MP3 inventor promises to reveal Dolby Atmos-beating audio for headphones

The co-creator of MP3 wants to invite you to a listening PARty that promises the most lifelike sound you've ever heard

Dr Karlheinz Brandenburg
(Image credit: Brandenburg Labs)

Not all tech innovators become household names, so while you're probably heard of the MP3 music format you probably haven't heard of its co-creator, Dr. Karlheinz Brandenburg. But he's a man you should be paying attention to, because he might just have invented the tech for your next spatial audio headphones.

Brandenburg's company, Brandenburg Labs, says it's got something special to show you at next month's CES trade show: what it calls "the first truly immersive audio experience" delivering realism beyond what any other technology can currently offer. It has a terrible name, the Brandenburg Labs Audio Augmented Reality Headphone System, but the tech is known by the slightly less rubbish PARty (short for "Personalised Auditory Realities"). 

The organisation is making big claims: "This is the first time a system with this level of immersion has ever been shown at a consumer electronics show," it says.

So what's Dr Karlheinz been up to?

There ain't no party like a personalised auditory realities PARty

According to the good doctor, the new headphone system is the answer to a question he's been asking since the creation of MP3: "How can we get better audio quality over headphones for a more realistic spatial experience to sound similar to real-world situations?" To deliver his dream of "the perfect audio illusion", Brandenburg has been working with partners including MP3 parter the Fraunhofer Institute and the Technische Universität Ilmenau to study how the brain works when we're listening to audio.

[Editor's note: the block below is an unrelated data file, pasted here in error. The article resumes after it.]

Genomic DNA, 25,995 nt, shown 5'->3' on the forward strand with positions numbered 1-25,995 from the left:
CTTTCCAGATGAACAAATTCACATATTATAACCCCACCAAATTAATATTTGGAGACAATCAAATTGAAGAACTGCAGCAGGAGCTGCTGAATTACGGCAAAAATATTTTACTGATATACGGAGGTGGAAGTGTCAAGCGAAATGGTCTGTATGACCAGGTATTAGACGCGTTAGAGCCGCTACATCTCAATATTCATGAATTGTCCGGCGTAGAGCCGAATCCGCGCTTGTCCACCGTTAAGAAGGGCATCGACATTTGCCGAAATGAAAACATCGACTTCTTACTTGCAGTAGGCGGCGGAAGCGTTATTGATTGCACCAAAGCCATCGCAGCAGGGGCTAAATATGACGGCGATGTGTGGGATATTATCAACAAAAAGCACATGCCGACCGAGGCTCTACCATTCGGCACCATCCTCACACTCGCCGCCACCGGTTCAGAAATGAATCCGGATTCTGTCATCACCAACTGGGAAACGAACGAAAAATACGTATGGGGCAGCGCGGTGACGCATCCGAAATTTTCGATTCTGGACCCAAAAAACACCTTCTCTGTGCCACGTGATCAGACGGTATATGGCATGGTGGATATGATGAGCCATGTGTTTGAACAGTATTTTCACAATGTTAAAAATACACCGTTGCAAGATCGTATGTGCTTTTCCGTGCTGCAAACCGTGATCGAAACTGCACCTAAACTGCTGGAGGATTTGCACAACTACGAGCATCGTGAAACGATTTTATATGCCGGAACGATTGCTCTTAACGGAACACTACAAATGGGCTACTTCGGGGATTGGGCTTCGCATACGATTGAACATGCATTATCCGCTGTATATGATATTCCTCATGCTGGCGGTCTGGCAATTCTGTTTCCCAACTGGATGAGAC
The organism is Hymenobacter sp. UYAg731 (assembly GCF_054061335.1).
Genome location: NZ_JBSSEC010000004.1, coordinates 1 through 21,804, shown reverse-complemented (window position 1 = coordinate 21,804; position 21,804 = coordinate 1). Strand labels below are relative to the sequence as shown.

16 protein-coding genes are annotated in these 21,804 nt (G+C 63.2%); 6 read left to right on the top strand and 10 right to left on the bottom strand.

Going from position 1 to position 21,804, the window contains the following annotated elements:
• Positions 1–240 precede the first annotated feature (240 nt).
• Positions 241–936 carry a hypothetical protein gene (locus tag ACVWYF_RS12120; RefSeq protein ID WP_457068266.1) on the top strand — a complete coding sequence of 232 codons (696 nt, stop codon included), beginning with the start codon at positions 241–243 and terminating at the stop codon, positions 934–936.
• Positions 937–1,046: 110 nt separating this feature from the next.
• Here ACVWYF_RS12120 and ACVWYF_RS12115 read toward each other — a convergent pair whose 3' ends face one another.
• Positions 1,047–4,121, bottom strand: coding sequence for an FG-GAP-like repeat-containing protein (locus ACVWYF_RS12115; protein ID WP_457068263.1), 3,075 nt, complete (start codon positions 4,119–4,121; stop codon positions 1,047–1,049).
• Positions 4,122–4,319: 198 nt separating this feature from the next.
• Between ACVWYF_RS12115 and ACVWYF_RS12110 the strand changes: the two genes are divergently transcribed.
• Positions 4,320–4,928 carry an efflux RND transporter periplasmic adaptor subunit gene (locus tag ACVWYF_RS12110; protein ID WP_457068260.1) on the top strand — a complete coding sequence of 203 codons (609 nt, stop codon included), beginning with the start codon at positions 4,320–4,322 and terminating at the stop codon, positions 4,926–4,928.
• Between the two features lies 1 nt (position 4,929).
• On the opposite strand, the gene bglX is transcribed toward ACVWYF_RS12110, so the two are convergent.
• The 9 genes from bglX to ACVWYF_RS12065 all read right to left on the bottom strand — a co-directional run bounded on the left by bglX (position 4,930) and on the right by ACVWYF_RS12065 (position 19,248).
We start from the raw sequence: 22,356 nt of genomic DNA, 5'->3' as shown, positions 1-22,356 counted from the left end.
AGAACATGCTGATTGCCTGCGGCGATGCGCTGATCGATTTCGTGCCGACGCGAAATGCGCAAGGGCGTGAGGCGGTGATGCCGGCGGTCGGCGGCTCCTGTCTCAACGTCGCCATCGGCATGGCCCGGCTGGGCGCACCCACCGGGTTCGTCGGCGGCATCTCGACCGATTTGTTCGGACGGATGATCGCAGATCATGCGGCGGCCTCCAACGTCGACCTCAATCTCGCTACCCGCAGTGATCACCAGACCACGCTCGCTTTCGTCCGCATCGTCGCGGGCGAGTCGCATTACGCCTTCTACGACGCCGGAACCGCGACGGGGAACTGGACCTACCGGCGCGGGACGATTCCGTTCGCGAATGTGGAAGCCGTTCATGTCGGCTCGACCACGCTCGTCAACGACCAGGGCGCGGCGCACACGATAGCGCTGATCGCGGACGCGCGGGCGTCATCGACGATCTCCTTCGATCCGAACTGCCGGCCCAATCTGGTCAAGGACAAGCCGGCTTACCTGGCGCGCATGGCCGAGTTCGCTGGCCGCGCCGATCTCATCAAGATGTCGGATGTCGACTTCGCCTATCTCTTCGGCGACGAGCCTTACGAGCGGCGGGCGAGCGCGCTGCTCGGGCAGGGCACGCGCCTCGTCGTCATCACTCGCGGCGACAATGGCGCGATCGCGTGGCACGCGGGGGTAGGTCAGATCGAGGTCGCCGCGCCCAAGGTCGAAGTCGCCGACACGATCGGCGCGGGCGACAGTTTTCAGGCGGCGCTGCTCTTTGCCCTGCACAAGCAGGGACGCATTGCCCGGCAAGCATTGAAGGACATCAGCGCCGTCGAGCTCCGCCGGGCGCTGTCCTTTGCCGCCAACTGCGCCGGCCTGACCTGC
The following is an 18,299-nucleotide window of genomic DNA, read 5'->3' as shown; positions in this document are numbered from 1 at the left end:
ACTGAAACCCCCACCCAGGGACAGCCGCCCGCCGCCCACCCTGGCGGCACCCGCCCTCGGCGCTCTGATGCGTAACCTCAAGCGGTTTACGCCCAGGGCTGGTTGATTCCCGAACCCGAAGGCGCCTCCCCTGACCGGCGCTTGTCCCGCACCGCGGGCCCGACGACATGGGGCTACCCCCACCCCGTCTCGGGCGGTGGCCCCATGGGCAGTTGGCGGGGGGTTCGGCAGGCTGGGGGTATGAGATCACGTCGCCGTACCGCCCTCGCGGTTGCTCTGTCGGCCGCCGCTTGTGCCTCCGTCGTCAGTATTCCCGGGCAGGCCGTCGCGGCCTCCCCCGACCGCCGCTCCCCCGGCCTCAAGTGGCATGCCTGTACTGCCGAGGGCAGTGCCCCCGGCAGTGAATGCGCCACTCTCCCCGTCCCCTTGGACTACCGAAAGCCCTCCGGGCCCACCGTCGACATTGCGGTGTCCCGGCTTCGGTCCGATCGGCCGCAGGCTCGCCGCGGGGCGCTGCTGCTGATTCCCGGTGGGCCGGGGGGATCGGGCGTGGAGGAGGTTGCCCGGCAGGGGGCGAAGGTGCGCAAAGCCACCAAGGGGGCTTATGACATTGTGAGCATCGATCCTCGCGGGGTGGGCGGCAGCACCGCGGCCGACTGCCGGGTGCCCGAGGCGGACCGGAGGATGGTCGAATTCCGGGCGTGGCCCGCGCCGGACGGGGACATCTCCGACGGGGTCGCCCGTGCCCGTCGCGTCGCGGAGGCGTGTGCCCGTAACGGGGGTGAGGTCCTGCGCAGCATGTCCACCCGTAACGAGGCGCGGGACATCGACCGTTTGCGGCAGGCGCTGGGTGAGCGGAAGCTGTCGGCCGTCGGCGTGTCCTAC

According to Dr Karlheinz, the result is a headphone system that "gives you a true sense of spatial sound via headphones better than anything else you have ever heard." It does that by creating personalised audio that reduces background interference and increases the volume of whatever audio source you're currently focused on.

The doctor has gone into a bit more detail on the Fraunhofer website, where he suggests that the system is a mix of noise cancelling, spatial audio and conversational awareness designed to pinpoint where sound is coming from and make it better – not just for music but for speech and situational awareness. 

I'm intrigued by this, but I'm not expecting the January reveal to be a production-ready prototype: the doctor has previously said that the full potential of the technology is still some way from being realised. But unlike with MP3, where the target was professional audio systems, this time the initial target is ordinary consumers like you and me. So I'm fascinated to see what is going to be revealed in just a few weeks time.

Carrie Marshall

Writer, musician and broadcaster Carrie Marshall has been covering technology since 1998 and is particularly interested in how tech can help us live our best lives. Her CV is a who’s who of magazines, newspapers, websites and radio programmes ranging from T3, Techradar and MacFormat to the BBC, Sunday Post and People’s Friend. Carrie has written more than a dozen books, ghost-wrote two more and co-wrote seven more books and a Radio 2 documentary series. When she’s not scribbling, she’s the singer in Glaswegian rock band HAVR (